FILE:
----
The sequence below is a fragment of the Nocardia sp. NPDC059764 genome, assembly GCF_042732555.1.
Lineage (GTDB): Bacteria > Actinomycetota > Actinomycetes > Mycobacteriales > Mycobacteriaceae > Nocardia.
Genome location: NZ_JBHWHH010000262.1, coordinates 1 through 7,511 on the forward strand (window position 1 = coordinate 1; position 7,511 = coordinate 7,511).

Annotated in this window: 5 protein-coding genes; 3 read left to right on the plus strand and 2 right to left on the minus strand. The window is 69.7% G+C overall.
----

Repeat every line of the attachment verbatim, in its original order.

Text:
The sequence below is a fragment of the Nocardia sp. NPDC059764 genome, assembly GCF_042732555.1.
Lineage (GTDB): Bacteria > Actinomycetota > Actinomycetes > Mycobacteriales > Mycobacteriaceae > Nocardia.
Genome location: NZ_JBHWHH010000262.1, coordinates 1 through 7,511 on the forward strand (window position 1 = coordinate 1; position 7,511 = coordinate 7,511).

Annotated in this window: 5 protein-coding genes; 3 read left to right on the plus strand and 2 right to left on the minus strand. The window is 69.7% G+C overall.